Yes! I managed to catch this earlier than I anticipated because for whatever reason, it was playing in NYC from the 20th instead of the 21st so I was like fuck holiday shopping, I’m going to watch my movie.
However, because it’s still so early, if you’re a Salman fan and you’re planning to watch Dabangg 2, I would suggest you come back and read this after you’ve done so (and let me know what you thought!). It’s not that there are spoilers (there’s hardly anything to spoil). It’s just that I wouldn’t want to ruin your mood.
Because to be very honest, I was disappointed.
Here’s what happens: Chulbul Pandey and his very happy family have moved from Lalganj to Kanpur where he plans to kick some serious villain ass as the new thanedaar of Kanpur. So he kicks ass. He takes care of his family. He kicks some more ass. He romances his wife. He kicks even more ass. He takes Makkhi to watch the Fevicol Lady. Finally, he pisses off the Local Goon Who Controls The Town and said goon decides to teach Pandey ji a lesson. Kind of. If he could make up his mind.
In other words, you can file that under Masala Story Template No. 101. For almost an entire decade, every Hindi film had exactly this template, except they had a lot more conflict, drama, violence and most importantly, villains that made your skin crawl.
Because what’s the point of all the herogiri, even Salman wala herogiri, if it doesn’t have a villain worth his salt to bounce off of?
All the dark undertones in the first Dabangg have been completely removed in the second. There, Sonu Sood’s Chedi Singh may not have been the real threat to Chulbul but what made up for it was the more compelling conflict going on in the family, between father and son, between brother and brother. Those relationships were Chulbul’s achilles heel – his kryptonite, and that’s what gave Chedi Singh the edge over him.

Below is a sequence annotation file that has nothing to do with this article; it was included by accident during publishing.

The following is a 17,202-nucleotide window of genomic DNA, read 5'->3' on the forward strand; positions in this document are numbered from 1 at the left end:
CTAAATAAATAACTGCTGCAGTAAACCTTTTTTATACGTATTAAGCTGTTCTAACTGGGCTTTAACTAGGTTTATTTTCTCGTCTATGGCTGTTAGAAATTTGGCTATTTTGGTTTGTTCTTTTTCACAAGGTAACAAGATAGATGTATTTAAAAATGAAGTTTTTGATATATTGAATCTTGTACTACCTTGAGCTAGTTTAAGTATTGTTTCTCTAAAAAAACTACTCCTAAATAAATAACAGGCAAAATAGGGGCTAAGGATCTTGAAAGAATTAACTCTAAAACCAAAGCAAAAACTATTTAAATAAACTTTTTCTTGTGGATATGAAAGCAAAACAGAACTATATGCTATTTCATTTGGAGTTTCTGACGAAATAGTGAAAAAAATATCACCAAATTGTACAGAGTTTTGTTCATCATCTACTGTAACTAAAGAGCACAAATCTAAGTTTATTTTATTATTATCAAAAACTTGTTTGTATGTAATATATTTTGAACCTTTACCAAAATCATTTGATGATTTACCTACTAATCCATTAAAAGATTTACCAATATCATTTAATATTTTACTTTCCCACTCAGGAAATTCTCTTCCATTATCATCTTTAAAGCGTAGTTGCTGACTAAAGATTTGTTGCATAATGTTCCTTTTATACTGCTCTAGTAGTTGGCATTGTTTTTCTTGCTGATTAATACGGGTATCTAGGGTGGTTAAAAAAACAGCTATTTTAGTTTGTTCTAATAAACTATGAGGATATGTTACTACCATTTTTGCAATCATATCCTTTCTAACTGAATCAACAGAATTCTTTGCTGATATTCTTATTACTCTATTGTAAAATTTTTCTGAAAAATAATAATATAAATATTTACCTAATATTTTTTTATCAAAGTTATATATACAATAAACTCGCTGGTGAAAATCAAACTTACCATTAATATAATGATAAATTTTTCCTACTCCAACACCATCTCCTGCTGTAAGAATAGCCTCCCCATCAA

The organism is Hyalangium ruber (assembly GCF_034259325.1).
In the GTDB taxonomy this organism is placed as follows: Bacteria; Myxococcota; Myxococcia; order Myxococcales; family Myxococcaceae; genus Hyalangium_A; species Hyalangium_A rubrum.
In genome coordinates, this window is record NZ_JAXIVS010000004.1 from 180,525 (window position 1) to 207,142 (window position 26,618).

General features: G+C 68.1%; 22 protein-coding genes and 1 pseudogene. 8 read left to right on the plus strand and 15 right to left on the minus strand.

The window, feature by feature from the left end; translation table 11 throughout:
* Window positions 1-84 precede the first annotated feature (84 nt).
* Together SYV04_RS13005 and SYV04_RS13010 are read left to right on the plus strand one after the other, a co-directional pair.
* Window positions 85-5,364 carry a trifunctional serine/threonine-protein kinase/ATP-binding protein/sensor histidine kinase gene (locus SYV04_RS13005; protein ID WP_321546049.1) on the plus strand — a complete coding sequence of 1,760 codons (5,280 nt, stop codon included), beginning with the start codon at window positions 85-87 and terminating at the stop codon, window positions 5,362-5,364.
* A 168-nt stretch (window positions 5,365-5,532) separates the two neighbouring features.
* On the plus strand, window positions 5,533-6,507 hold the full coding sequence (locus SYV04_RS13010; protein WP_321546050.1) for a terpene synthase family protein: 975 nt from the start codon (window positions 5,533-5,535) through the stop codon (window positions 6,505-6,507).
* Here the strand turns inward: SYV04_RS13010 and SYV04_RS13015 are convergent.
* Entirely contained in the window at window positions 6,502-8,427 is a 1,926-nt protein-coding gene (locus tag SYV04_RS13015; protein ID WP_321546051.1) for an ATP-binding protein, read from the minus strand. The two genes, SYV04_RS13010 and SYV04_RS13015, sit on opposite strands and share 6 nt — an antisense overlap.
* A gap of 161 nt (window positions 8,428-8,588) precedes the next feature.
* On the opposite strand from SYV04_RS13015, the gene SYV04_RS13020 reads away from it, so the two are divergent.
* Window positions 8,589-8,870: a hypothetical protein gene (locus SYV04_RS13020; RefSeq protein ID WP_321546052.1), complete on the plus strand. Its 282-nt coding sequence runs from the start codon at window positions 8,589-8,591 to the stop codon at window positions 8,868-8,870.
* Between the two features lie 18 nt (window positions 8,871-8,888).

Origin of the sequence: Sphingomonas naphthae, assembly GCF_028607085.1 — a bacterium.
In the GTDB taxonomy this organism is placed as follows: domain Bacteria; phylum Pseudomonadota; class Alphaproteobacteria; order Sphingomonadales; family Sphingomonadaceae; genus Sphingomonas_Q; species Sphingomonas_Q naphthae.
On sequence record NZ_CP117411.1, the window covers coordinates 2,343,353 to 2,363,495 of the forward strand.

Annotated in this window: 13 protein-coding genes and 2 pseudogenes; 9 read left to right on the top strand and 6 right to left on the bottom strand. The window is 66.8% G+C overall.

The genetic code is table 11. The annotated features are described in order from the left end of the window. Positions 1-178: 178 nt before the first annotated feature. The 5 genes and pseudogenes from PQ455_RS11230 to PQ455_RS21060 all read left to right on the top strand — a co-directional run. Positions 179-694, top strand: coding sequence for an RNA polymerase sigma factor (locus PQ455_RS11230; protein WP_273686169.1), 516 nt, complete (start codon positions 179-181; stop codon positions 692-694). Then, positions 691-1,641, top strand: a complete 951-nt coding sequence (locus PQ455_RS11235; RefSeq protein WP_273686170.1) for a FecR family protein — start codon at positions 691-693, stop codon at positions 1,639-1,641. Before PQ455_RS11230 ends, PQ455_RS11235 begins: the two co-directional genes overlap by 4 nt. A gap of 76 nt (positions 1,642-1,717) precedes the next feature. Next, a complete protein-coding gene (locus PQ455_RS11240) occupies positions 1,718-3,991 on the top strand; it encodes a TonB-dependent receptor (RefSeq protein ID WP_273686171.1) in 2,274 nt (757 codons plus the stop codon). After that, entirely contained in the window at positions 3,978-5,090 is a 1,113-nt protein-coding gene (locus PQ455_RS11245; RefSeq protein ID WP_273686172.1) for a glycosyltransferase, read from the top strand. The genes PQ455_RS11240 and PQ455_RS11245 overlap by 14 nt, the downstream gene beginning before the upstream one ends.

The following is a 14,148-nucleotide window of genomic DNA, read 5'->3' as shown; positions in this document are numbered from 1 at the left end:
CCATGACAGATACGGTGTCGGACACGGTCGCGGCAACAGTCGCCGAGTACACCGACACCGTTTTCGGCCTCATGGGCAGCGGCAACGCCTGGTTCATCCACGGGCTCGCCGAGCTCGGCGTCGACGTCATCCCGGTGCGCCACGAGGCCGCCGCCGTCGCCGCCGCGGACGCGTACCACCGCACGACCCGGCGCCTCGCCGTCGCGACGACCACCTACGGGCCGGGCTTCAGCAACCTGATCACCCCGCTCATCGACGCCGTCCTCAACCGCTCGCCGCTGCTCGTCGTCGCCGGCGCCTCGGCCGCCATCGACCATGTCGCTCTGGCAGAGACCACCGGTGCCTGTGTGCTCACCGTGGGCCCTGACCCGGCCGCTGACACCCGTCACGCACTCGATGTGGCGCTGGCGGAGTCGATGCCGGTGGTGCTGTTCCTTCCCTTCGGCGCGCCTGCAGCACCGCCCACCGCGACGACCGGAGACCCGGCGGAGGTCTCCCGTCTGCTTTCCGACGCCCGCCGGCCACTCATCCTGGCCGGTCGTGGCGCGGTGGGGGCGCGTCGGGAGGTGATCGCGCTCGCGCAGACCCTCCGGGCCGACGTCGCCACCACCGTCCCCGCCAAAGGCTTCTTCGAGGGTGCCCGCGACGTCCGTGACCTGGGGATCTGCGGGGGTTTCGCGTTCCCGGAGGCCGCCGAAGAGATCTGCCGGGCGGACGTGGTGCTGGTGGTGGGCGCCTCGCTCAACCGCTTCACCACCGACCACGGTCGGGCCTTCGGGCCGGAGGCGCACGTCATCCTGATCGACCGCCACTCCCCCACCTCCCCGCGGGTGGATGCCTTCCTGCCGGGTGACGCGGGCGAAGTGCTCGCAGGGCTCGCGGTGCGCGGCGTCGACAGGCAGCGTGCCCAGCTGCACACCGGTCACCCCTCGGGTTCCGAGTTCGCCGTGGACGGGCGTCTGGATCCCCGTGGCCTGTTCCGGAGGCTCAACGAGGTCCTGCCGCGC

Frankly, Pandey ji, you have it too easy in Kanpur. It’s like he’s in frikkin’ Disneyland. No problem in family. No problem in job. The goons are afraid of him. He roams about with his merry band of hawaldars (and Chaubey ji of course, plus the wonderful potbellied fellow who plays his boss) cracking jokes and snapping necks (but no memorable one-liners like the chhed one, though it is referenced many times) basically with no worries in his life.
It’s like Pandey ji sauntered into a Sooraj Barjatya film – everyone is happy and/or slightly worried for the entire duration until Something Really Bad happens for about 5 minutes in the final act and then everyone is happy again.
Prakash Raj’s Bachcha Bhai frankly, is a villain that just can’t get it up. He huffs and he puffs and he threatens to blow the house down but he never actually does anything. Except that one thing he does near the end that sets up the climax and final “showdown” (if you can even call it that) between Chulbul and Baccha Bhai’s gang.
I mean, how do you have Prakash Raj – the King Of All Villainy – in a film and make him such an ineffective, can’t-get-my-shit-together villain? Complete waste of the man’s time and talent if you ask me (which of course, you didn’t).
The film was made simply to allow us to bask in the khakee glow of Salman playing Chulbul – and nothing else. This can work for maybe the first 30 minutes. After that, only a true die-hard Salman fan could hope to remain entertained because literally, nothing else happens.
Who needs a story when we have Salman? Who needs a villain when we have Salman? Who needs conflict when we have Salman? And there is A LOT of Salman in this. A lot.
Has Salman Outgrown Chulbul?
I didn’t have as much fun watching Chulbul this time around because it seemed to me that Salman wasn’t having as much fun playing Chulbul. He comes alive and shines in the scenes when he’s interacting with Vinod Khanna (returning, delightfully, as Pandey Senior), Arbaaz (Makki) and Sonakshi (Rajjo).
But it’s when he’s playing the smart-aleck Supercop Robinhood Pandey that it seems like he’s not really buying it anymore. Or maybe the dialog wasn’t as sharp and pithy this time around so he didn’t have enough material to work with. The action is all been there, seen that. And you know Salman, when he’s not convinced about something, he has a hard time not letting it show on screen.